Message to Congress Transmitting the Economic Report of the President
To the Congress of the United States:
Two years ago I took office determined to improve the lives of average American families. I proposed, and the Congress enacted, a new economic strategy to restore the American dream. Two years later, that strategy has begun to pay off.
Together we have created an environment in which America's private sector has been able to produce more than 5 million new jobs. Manufacturing employment grew during each month of 1994—the first time that has happened since 1978. We have cut the deficit in the Federal budget for 3 years running, we have kept inflation in check, and, based on actions I have already taken, the Federal bureaucracy will soon be the smallest it has been in more than 3 decades. We have opened up more new trade opportunities in just 2 years than in any similar period in a generation. And we have embarked on a new partnership with American industry to prepare the American people to compete and win in the new global economy.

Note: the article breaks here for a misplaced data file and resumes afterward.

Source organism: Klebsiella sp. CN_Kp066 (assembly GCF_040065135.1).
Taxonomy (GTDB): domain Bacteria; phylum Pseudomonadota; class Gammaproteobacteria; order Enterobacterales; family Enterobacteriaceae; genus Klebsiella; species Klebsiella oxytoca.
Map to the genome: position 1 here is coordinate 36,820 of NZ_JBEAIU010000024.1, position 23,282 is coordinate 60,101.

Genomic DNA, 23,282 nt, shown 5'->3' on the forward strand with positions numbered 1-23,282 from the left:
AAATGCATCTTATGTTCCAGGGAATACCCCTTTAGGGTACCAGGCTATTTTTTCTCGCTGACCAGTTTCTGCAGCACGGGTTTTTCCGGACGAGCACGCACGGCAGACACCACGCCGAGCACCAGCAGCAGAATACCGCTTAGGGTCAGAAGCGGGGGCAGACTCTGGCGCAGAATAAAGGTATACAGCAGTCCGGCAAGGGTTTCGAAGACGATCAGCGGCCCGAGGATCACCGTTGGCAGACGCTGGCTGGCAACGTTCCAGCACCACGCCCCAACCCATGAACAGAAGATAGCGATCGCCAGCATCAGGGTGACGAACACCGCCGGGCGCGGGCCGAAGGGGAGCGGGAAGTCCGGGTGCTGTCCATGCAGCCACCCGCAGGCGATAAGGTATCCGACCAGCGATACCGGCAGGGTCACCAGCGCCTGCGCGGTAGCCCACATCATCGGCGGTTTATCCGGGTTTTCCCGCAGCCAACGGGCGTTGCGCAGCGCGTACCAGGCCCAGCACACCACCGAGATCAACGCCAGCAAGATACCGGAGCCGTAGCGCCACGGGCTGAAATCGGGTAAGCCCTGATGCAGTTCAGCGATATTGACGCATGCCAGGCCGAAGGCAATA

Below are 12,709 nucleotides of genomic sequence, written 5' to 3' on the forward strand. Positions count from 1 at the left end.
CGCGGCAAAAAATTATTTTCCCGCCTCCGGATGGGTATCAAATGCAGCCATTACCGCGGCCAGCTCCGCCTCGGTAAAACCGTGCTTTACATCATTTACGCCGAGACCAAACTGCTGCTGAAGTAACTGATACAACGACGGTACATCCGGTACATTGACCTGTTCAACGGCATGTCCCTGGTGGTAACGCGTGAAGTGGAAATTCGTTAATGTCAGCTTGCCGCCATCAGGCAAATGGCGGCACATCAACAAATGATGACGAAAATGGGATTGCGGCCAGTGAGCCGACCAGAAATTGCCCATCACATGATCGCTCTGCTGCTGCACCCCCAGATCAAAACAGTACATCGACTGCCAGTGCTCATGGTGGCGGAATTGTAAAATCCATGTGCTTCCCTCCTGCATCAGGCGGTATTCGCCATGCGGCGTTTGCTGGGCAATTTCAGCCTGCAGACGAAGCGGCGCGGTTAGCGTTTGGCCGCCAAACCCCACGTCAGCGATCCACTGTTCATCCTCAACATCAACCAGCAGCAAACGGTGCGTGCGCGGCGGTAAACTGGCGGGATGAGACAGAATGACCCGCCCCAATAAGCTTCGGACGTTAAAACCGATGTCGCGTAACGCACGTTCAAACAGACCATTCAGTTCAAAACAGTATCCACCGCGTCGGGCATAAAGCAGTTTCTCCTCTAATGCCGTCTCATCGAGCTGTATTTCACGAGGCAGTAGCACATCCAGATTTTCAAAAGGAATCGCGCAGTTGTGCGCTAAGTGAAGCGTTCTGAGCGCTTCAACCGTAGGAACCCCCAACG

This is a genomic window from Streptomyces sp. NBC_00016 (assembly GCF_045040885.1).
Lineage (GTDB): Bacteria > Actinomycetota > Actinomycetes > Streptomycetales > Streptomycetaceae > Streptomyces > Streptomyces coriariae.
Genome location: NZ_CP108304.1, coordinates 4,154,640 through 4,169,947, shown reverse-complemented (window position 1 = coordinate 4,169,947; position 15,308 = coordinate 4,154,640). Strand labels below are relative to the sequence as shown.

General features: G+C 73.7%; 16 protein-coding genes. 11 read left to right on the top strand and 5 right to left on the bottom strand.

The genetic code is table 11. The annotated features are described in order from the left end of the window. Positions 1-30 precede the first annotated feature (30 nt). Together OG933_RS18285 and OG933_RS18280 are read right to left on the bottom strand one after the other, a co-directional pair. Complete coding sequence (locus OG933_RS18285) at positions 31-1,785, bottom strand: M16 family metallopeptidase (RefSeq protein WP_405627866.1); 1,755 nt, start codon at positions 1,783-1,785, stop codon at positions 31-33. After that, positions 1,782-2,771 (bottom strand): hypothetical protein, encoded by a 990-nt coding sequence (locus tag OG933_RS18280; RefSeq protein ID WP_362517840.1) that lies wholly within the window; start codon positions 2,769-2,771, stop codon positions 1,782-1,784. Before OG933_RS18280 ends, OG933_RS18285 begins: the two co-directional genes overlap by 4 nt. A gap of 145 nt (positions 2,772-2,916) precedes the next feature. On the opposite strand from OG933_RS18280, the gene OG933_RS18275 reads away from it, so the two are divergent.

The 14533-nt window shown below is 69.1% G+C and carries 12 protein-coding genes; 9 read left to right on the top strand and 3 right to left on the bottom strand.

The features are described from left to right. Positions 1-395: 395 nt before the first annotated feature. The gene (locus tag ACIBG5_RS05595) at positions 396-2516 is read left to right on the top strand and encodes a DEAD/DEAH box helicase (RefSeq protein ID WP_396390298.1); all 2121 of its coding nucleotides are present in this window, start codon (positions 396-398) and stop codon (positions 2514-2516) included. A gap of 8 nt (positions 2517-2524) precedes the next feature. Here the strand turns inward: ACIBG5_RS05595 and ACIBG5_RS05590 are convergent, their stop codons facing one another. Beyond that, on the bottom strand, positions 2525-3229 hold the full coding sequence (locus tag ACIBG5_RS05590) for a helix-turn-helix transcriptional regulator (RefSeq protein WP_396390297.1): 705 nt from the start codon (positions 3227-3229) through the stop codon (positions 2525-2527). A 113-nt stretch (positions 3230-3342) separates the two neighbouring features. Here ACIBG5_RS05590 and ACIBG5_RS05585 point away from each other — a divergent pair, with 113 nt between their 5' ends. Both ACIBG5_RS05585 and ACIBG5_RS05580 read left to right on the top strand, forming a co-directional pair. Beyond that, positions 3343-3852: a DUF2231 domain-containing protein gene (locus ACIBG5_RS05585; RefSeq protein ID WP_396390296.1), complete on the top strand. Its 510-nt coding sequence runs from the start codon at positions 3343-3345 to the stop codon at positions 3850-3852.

In short, America's economic prospects have improved considerably in the last 2 years. And the economy will continue to move forward in 1995, with rising output, falling deficits, and increasing employment. Today there is no country in the world with an economy as strong as ours, as full of opportunity, as full of hope.
Still, living standards for many Americans have not improved as the economy has expanded. For the last 15 years, those Americans with the most education and the greatest flexibility to seek new opportunities have seen their incomes grow. But the rest of our work force have seen their incomes either stagnate or fall. An America that, in our finest moments, has always grown together, now grows apart.